In growing Srinagar,parking challenges require creative solutions

Commuting and driving in, across and through Srinagar city has become a veritable nightmare.  The reasons are obvious: voluminous increase in the number of vehicles plying on roads, increase in population and pressures on space and available land thereof. These general problems are compounded by the sense of entitlement driven ownership of spaces in front of shops and assorted businesses by owners and/or keepers of these stores and businesses. Parking one’s vehicle in front of these shops almost amounts to a dare and invariably is won by the shopkeepers given the support accorded by other shop keepers in the vicinity. Overlaying this problem is bad car parking by car owners, erratic driving and other related issues. All in all, people suffer, on account of these problems and their own foibles, driving and parking behaviour. Given the fact that vehicular ownership will only get compounded by the day, attendant problems will only grow. The issue and the set of problems then need urgent remedial action.
The question is how?
Ideally and in theory, a prudent, effective and efficient urban design and town planning of a city should factor in all these issues and devise a template that deals with these. However, urbanization in Kashmir- especially in Srinagar- is a haphazard and chaotic, unplanned and rather random. These random themes have set the tone for urbanization in Srinagar and nothing substantive can be done to reverse it. All that is available for authorities are extant spaces and the opportunities these present plus public policy initiatives.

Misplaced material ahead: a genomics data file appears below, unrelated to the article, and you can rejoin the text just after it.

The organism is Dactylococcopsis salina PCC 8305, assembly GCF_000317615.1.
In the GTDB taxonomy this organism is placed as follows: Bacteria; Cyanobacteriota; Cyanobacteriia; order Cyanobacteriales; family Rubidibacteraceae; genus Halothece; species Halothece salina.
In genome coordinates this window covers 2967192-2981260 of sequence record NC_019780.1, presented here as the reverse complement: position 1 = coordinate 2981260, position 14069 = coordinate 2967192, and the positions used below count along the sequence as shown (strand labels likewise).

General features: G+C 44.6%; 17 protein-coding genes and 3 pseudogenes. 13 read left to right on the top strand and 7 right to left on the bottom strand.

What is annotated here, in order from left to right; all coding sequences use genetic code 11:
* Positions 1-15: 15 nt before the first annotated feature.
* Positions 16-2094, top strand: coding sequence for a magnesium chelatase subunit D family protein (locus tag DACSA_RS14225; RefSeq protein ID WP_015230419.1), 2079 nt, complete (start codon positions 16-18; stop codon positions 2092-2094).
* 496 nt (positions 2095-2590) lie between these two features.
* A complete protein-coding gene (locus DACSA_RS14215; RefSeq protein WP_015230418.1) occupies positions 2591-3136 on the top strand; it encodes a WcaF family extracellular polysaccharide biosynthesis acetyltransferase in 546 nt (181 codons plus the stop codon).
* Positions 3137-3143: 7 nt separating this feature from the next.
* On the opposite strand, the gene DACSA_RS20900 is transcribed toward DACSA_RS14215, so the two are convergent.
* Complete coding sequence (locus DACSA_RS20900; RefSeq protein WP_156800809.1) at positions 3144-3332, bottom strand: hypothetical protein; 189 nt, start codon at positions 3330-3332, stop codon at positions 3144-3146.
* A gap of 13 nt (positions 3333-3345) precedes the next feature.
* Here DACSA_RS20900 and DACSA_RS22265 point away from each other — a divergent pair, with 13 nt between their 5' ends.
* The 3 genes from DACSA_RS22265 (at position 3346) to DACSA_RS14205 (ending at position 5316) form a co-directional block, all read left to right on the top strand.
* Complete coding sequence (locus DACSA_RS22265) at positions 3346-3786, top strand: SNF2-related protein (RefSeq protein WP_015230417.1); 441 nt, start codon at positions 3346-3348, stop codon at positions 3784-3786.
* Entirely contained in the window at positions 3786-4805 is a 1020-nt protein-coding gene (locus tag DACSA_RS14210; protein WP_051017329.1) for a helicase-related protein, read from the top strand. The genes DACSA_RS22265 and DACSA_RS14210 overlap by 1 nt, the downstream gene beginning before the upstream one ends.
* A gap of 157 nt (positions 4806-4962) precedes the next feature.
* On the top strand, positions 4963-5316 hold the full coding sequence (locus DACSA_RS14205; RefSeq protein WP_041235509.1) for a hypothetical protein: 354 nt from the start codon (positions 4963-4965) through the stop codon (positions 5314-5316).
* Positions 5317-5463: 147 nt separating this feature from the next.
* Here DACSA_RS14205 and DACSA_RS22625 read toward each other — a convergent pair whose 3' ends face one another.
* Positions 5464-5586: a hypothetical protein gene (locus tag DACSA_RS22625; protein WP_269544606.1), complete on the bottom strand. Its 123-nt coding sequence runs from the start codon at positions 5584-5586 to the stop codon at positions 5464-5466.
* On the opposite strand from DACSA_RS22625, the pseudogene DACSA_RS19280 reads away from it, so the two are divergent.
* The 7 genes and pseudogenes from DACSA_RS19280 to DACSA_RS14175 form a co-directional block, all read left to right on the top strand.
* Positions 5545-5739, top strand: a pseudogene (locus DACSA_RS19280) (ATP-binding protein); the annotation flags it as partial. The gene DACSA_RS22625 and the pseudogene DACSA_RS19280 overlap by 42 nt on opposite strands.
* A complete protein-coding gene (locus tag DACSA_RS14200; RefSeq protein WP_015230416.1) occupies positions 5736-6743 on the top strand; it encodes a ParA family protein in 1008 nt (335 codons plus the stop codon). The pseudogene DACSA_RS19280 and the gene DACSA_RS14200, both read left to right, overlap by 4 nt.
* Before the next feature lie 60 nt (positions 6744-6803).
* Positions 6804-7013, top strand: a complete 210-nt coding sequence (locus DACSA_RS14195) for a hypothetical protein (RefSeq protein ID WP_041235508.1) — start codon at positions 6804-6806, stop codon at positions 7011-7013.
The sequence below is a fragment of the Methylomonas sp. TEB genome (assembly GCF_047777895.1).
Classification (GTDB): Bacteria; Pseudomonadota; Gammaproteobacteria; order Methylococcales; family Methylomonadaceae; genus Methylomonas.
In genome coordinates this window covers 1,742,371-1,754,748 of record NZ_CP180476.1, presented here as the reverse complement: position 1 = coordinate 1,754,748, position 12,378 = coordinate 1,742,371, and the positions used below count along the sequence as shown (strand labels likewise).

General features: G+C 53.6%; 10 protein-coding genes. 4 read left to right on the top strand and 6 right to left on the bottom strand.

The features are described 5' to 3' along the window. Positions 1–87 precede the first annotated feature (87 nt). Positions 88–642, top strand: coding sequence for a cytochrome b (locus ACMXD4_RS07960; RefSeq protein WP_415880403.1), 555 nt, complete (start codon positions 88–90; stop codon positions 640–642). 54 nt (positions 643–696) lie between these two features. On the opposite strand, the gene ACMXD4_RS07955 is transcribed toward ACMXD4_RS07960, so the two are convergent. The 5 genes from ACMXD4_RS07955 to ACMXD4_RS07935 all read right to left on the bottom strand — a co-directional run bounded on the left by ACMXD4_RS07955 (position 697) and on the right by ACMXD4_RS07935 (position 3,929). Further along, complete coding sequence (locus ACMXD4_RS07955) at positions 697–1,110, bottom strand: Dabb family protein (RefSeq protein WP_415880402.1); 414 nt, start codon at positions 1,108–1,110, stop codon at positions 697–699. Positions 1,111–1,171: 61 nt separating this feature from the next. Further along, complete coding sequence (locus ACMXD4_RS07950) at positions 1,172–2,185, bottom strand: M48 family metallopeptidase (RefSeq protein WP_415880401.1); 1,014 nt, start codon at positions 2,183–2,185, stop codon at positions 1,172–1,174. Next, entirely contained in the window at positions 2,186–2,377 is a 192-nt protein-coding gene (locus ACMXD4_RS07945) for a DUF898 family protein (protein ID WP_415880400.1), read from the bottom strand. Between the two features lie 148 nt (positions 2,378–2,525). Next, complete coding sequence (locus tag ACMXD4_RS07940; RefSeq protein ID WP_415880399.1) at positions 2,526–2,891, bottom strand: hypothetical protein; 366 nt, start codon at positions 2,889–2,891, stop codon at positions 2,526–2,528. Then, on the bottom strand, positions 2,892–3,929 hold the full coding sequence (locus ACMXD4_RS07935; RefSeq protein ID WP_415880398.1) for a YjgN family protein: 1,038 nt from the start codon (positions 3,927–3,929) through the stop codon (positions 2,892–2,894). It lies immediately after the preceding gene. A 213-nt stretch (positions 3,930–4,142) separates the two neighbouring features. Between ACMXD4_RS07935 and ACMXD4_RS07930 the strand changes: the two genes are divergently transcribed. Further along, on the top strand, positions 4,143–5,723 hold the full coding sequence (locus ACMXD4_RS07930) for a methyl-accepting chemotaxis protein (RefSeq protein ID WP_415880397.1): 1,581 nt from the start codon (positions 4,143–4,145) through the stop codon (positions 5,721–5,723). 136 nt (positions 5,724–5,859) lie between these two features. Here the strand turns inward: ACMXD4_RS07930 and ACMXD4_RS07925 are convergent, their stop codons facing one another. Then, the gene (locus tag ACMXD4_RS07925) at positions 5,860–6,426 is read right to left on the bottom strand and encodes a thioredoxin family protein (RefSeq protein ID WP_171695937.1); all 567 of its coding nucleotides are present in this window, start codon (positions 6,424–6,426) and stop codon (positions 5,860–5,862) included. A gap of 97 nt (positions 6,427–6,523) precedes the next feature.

The obvious issue, given the constraints, for the authorities is to manage parking demand.  The first step would be understood parking turnover rates in the city and the pattern of peaks and troughs in parking demand.  The corollary to this would be to suss out a pattern in parking use which can be followed by a combination of remote parking facilities complemented by shuttle services to ferry commuters from remote parking facilities to their destinations. Within the Central Business District(CBD) of Srinagar and in more congested areas of the city, metered and time bound parking, say for a maximum time of 2 hours can be introduced with over use susceptible to computer generated and then monitored penalties- all tied to the traffic department and its policing systems. Last, but not the least, an effective, efficient and equitable transportation system would be a pressure valve on the city and thus provide relief to commuters and inhabitants of the city.
Critics and cynics might point out that these are “too western or foreign” ideas and solutions and will flounder on the rocks of “reality” in Kashmir. But critics would be wrong. Essentially, the thrust of these ideas and solutions is to change or alter behaviour towards salubrious ends; behaviour(s) can be changed by the “right” balance of incentives and punishments both to promote certain behaviours and deter others. Key is designing and institutionalizing this mix of incentives and punishments in a way that changes behaviour. This has been done in different contexts amidst different permutations and combinations with great success. The question, in the final analysis, is of will and sustaining a certain policy action. It is here rather than the general idea and its specifics that Kashmir is remiss. The issue then is eminently remediable if and when the authorities get serious and demonstrate it in word and deed. The time for this is now!


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